Vegetable Garden Layout – The Potager Kitchen Garden (Or Flowers in Your Vegetable Beds)

Garden Design ImageVegetable Garden Layout – The Potager Kitchen Garden (Or Flowers in Your Vegetable Beds)
Would you like to improve your own more fresh vegetables in the home in a very vegetable garden layout which is attractive and also productive? A potager kitchen garden can be a vegetable garden in which there is really a delightful combination of vegetables, herbs, flowers as well as perhaps even a fruit tree or two. Get some ideas for planning your individual potager design.
The French kitchen garden, referred to as the potager (pronounced pot-ah-zhay) traditionally provided the ingredients for potage (soup or vegetable broth). In medieval times the monks and nuns used these kitchen gardens to provide flowers for that church and vegetables for that inhabitants from the abbey. Whereas the English cottage garden can be a random, haphazard assortment of flowers, vegetables and herbs growing together, these potagers were geometric and ordered.
The potager garden may be big or small which is usually comprised of square, rectangular, circular or diamond-shaped garden beds arranged in a repeating geometric pattern. The plants inside the beds will also be planted in groups or patterns. In a larger garden, the complete garden could be flanked by a clipped hedge with an arbor for a climbing vine (e.g. passion fruit) to mark the entrance.
Suggested Plants
The idea is usually to have many color and interesting textures – colorful frilly lettuces to border the paths, swiss chard with colorful stems, curly blue-green kale, purple sprouting broccoli, red chicory, red-stemmed beetroot, feathery carrots (their leaves that is certainly!), runner beans with a tepee with lovely red flowers and long green pods, French climbing beans with green, purple or yellow pods, feathery asparagus and colorful fruiting vegetables for example chili peppers, sweet peppers, tomatoes and eggplant.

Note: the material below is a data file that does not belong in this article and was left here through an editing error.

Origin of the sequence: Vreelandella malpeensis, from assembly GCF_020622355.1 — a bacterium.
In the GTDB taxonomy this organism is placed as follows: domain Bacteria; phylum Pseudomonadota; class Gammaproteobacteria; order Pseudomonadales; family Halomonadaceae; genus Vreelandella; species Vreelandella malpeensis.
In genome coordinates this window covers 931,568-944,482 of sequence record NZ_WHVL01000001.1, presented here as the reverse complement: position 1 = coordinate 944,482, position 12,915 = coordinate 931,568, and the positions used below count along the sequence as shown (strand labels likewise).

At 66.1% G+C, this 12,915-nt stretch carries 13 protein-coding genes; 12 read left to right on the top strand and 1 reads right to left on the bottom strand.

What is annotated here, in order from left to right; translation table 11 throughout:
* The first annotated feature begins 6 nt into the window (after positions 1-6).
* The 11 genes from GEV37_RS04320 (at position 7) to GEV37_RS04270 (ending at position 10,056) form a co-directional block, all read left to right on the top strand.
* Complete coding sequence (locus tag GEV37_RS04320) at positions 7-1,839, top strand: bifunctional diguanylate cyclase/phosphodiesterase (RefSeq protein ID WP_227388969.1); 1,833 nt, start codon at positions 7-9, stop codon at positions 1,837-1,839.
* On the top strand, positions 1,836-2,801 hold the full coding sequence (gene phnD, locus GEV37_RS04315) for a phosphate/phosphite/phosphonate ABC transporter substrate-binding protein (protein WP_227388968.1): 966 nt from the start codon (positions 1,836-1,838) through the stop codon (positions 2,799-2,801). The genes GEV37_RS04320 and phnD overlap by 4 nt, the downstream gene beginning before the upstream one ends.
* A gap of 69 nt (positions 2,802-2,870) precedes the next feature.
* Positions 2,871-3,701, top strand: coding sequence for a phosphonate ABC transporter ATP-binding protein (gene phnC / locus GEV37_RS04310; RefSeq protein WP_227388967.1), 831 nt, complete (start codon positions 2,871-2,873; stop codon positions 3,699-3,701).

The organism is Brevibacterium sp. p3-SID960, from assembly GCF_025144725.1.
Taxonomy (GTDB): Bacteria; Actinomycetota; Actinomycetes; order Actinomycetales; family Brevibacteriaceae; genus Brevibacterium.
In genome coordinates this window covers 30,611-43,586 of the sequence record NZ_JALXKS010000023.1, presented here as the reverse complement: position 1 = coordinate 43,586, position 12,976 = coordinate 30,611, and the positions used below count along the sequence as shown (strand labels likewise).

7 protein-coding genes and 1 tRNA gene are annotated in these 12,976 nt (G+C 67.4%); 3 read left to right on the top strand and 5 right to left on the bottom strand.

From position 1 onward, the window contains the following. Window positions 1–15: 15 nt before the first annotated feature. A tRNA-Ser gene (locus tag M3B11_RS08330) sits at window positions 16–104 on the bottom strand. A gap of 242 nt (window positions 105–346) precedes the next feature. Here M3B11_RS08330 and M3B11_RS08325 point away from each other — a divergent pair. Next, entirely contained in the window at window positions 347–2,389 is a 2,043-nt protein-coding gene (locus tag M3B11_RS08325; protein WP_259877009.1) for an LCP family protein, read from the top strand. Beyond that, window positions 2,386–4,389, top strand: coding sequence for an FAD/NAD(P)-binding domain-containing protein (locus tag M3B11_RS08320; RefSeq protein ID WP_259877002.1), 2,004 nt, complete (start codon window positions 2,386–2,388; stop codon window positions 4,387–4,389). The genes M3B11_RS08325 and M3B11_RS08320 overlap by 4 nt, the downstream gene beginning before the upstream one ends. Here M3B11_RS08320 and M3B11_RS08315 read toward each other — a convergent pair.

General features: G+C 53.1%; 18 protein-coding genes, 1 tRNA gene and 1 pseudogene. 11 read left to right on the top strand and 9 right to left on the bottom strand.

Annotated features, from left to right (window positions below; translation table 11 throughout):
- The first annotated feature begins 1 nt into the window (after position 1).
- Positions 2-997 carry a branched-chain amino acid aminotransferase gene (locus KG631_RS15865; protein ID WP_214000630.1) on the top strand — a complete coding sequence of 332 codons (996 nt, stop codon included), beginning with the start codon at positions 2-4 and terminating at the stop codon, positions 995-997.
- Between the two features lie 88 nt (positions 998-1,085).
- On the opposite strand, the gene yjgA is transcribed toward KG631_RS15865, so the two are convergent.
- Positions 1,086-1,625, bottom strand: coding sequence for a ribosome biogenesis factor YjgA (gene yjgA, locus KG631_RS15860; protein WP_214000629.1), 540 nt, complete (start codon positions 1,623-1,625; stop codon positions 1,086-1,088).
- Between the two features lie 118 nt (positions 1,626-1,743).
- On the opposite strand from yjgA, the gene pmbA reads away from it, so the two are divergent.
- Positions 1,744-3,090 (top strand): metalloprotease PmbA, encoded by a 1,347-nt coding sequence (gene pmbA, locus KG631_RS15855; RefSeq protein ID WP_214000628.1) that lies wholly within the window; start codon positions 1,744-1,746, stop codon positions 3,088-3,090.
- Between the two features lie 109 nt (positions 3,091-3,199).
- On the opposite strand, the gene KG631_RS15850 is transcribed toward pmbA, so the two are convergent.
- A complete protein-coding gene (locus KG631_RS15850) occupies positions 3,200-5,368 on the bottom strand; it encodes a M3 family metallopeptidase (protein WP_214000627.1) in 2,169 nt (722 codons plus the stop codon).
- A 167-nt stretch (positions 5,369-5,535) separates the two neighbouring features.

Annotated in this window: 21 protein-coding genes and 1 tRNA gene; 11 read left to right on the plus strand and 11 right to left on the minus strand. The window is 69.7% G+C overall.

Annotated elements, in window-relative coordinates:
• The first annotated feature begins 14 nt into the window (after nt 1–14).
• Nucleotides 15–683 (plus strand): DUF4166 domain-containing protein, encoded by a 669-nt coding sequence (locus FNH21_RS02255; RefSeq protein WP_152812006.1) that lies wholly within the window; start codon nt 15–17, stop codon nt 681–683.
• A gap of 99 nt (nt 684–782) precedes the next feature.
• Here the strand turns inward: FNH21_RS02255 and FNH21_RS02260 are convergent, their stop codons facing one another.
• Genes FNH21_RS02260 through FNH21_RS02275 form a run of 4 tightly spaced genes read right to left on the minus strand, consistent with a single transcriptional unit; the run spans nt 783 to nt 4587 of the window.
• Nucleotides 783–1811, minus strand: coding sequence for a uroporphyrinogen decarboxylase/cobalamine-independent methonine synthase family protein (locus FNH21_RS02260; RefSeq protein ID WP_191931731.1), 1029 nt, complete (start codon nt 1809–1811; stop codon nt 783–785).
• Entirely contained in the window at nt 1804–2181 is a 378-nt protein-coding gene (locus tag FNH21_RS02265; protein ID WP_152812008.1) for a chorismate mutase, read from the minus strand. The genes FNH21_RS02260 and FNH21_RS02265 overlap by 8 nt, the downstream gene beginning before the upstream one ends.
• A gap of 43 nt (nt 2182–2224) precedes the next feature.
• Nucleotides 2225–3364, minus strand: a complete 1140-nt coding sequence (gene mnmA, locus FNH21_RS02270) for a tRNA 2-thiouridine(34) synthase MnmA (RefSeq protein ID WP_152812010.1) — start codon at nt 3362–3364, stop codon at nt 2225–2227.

Besides the flowers on the vegetables, you could possibly plant edible flowers, grow flowers for their companion planting properties or for cut flowers. Common companion flowers include marigold, nasturtium, chamomile and yarrow.
The external barrier is actually a hedge of gooseberries, red currants, blueberries or goji berries or perhaps a mix of all four. Alternatively you might put up a trellis and plant it with grapes or kiwifruit. Make sure to choose varieties that can prosper locally. Your local garden center will be able to enable you to. Also take care the hedge is just not so tall so as to cast too much shade on the vegetable garden.

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